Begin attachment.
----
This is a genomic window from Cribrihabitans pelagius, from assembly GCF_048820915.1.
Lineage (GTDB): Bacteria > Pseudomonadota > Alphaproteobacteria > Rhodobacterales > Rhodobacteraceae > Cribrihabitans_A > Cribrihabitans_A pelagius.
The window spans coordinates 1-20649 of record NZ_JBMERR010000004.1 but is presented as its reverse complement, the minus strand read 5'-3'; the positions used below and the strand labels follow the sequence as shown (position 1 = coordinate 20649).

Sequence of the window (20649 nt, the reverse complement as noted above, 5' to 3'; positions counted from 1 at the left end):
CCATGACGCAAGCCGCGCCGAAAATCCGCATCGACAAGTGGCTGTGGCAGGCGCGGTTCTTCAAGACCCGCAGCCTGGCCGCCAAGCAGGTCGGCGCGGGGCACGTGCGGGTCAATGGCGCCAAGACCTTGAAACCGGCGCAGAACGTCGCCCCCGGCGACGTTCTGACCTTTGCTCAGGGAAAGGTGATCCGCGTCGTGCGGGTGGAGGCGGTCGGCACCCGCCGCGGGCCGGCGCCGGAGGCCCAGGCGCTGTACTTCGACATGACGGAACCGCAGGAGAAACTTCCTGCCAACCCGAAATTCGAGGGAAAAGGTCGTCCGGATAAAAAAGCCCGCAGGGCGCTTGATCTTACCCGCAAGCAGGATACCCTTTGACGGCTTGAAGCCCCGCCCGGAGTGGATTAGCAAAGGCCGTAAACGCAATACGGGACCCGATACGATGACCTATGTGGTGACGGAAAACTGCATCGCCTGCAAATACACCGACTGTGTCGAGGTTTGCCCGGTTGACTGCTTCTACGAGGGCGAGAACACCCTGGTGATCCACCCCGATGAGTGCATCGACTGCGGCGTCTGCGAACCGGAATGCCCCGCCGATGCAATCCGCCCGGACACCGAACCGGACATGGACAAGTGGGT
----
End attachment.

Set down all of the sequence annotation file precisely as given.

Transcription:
This is a genomic window from Cribrihabitans pelagius, from assembly GCF_048820915.1.
Lineage (GTDB): Bacteria > Pseudomonadota > Alphaproteobacteria > Rhodobacterales > Rhodobacteraceae > Cribrihabitans_A > Cribrihabitans_A pelagius.
The window spans coordinates 1-20649 of record NZ_JBMERR010000004.1 but is presented as its reverse complement, the minus strand read 5'-3'; the positions used below and the strand labels follow the sequence as shown (position 1 = coordinate 20649).

Sequence of the window (20649 nt, the reverse complement as noted above, 5' to 3'; positions counted from 1 at the left end):
CCATGACGCAAGCCGCGCCGAAAATCCGCATCGACAAGTGGCTGTGGCAGGCGCGGTTCTTCAAGACCCGCAGCCTGGCCGCCAAGCAGGTCGGCGCGGGGCACGTGCGGGTCAATGGCGCCAAGACCTTGAAACCGGCGCAGAACGTCGCCCCCGGCGACGTTCTGACCTTTGCTCAGGGAAAGGTGATCCGCGTCGTGCGGGTGGAGGCGGTCGGCACCCGCCGCGGGCCGGCGCCGGAGGCCCAGGCGCTGTACTTCGACATGACGGAACCGCAGGAGAAACTTCCTGCCAACCCGAAATTCGAGGGAAAAGGTCGTCCGGATAAAAAAGCCCGCAGGGCGCTTGATCTTACCCGCAAGCAGGATACCCTTTGACGGCTTGAAGCCCCGCCCGGAGTGGATTAGCAAAGGCCGTAAACGCAATACGGGACCCGATACGATGACCTATGTGGTGACGGAAAACTGCATCGCCTGCAAATACACCGACTGTGTCGAGGTTTGCCCGGTTGACTGCTTCTACGAGGGCGAGAACACCCTGGTGATCCACCCCGATGAGTGCATCGACTGCGGCGTCTGCGAACCGGAATGCCCCGCCGATGCAATCCGCCCGGACACCGAACCGGACATGGACAAGTGGGT